Ostensibly, the observances of fasts appear to be the topic broached by the Prophet Isaiah, but God had a bone to pick with the Israelites’ underlying intentions in this sacred practice and their gratuitous lifestyle. The Lord’s indignation is demonstrated from his descriptive charge; He required Isaiah to trumpet forcefully His accusations against His people for everyone to hear (Is 58:1). It is pertinent to note that Yahweh was addressing the deeply religious people in this instant; they were the ones who worshipped the Lord daily, delighted to know His ways, did not forsook the practice of his laws, acted righteously, and were delighted to be near Him (Is 58:2). But it is obvious that they were ritualizing their pieties and impervious to the spirit of His laws. Their underlying motivation to derive answers for their selfish prayers through fasting, and their petulant attitude obviously did not sit well with our Creator. No mention was made what the content of their prayers were, no doubt highly personal and unjustifiably skewed (Is 58:3-5).
Yahweh’s subsequent incisive reply was an indictment against their self-serving interests, which was an affront to His very special unconditional care for the poor (Is 58: 6-7, 10; cf., Prov 19:17). Any sincere and true fellowship with God is meaningless without an unpretentious social conscience and seeking to establish equitable justice for the poor, including the alien (c.f., Matt 25:34-40; James 1:27). This perspective impacts against everything in humanity that strives toward individualized justice and possessiveness. Its practical outworking is plain enough: to seek justice for those unjustly burdened or persecuted, to share food with the hungry, to house the homeless, to cloth the naked, as if they were like your own flesh and blood. Startlingly, God challenged them to change the focus of a proper fast unto Him towards a greater need, the poor.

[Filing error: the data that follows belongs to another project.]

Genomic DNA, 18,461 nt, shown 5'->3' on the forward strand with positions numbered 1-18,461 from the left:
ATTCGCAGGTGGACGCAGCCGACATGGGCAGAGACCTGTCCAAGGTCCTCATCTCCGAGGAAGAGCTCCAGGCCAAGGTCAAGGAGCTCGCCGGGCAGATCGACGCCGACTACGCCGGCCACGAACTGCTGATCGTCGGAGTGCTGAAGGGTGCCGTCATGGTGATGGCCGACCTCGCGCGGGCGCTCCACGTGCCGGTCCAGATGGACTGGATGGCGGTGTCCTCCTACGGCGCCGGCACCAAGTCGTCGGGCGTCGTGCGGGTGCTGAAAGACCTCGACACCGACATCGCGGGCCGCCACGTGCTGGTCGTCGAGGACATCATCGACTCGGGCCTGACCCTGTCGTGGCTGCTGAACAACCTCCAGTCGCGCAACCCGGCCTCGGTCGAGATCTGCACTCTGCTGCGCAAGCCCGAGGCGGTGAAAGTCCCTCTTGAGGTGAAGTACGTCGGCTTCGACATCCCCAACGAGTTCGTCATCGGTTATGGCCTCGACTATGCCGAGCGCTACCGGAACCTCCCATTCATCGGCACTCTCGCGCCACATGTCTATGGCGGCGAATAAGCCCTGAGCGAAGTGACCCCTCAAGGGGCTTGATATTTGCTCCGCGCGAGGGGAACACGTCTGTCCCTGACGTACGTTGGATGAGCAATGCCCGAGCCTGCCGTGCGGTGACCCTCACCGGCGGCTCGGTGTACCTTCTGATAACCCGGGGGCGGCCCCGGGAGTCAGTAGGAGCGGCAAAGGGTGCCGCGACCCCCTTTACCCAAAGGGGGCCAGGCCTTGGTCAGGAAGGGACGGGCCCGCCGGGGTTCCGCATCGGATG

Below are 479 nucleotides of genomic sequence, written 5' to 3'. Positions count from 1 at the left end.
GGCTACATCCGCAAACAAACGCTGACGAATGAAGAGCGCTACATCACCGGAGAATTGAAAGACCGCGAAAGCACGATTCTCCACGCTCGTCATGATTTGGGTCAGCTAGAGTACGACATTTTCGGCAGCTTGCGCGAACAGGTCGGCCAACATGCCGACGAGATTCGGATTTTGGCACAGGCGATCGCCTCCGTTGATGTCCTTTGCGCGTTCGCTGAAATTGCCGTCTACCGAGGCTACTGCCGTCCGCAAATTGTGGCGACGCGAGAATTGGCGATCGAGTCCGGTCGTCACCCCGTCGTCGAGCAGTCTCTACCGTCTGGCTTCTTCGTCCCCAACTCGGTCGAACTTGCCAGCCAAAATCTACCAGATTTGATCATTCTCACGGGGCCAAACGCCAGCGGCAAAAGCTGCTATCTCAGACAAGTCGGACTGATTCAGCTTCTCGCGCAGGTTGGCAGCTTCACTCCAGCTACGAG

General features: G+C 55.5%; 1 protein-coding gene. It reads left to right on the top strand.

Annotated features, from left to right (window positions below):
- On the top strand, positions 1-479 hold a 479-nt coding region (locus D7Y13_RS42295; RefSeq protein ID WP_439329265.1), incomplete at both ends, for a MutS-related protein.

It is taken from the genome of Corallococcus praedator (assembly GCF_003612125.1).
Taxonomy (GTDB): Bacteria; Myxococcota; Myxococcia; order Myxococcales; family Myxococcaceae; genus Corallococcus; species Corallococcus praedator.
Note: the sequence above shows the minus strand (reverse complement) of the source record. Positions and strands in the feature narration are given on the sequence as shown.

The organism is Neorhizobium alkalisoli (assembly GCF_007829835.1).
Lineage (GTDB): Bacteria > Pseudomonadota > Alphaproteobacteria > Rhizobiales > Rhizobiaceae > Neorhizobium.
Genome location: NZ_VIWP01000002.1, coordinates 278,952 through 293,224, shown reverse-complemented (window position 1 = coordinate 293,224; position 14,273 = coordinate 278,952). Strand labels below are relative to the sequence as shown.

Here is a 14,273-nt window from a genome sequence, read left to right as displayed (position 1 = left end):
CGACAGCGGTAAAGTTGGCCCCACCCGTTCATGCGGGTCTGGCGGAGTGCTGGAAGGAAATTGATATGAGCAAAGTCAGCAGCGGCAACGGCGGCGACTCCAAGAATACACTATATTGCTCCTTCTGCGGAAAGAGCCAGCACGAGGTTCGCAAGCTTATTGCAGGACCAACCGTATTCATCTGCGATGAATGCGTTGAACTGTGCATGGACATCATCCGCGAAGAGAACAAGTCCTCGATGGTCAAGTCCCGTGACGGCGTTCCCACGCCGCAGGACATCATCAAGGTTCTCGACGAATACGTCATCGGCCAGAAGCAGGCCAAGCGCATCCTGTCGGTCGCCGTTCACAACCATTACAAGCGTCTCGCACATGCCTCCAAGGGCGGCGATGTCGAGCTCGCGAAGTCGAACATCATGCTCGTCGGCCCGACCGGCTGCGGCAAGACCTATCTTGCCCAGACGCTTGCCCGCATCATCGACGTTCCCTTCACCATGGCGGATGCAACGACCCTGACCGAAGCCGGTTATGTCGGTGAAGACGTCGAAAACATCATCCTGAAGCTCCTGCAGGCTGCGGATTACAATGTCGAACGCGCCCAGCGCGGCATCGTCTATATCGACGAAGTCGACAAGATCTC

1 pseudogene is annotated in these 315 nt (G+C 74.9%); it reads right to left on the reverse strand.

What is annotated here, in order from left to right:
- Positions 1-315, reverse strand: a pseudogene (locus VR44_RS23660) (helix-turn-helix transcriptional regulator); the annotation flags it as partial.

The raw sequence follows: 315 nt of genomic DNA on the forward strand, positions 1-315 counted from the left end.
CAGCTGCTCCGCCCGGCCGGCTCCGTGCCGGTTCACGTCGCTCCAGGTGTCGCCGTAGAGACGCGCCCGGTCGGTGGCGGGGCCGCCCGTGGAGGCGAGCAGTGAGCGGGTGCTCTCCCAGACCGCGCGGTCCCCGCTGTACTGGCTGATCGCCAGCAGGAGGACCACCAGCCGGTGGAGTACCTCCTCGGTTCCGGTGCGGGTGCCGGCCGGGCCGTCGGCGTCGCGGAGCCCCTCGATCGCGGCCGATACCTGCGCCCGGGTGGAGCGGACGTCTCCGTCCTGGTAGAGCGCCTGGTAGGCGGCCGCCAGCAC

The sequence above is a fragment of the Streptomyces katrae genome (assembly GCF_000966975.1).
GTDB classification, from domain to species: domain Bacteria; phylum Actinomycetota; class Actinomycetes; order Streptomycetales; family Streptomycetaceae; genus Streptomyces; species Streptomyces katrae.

Not unlike the Jews of Isaiah’s days, our self-centredness, driven frequently whether by our fears or pride or both, elicits a behavioural outcome that appears spiritual; where social justice just becomes another ‘to do’ list above our other devotional rituals towards personal religiosity. This fast unto the Lord appears to be an unequivocally life-long commitment to attend to the poor, the imago Dei (Is 58:10; ‘give yourself…). It is certainly not just a contribution once in a while to alleviate our conscience in our giving or service! In upbraiding His people through Isaiah, God intentionally modeled Himself through the incarnation of His Son much later, as He focused His work principally among the poor and disadvantaged, and closely identified His own condition with them: “For your sake He became poor… He did not come to be served but to serve… He became a stranger and an alien… despised and forsaken of men… a man of sorrows and acquainted with grief… He was not esteemed… oppressed and afflicted… rejected… betrayed… mocked… bruised… unjustly judged… alone and forsaken… and was crucified like a common criminal…”
The skewed system of justice in our present world is still very much in the hands of the powerful and the wealthy, and wherever we turn, whether in an advanced or third world country, the poor and the disenfranchised continue to be victimized and exploited. If delighting in the Lord for who He is, is our principal aim, then seeing the poor through the eyes of our Father in heaven, serving them selflessly and finding justice for them, is honouring God (Prov 14:31), and He says His faithful presence will remain our ever-present witness (Is 58:8-12).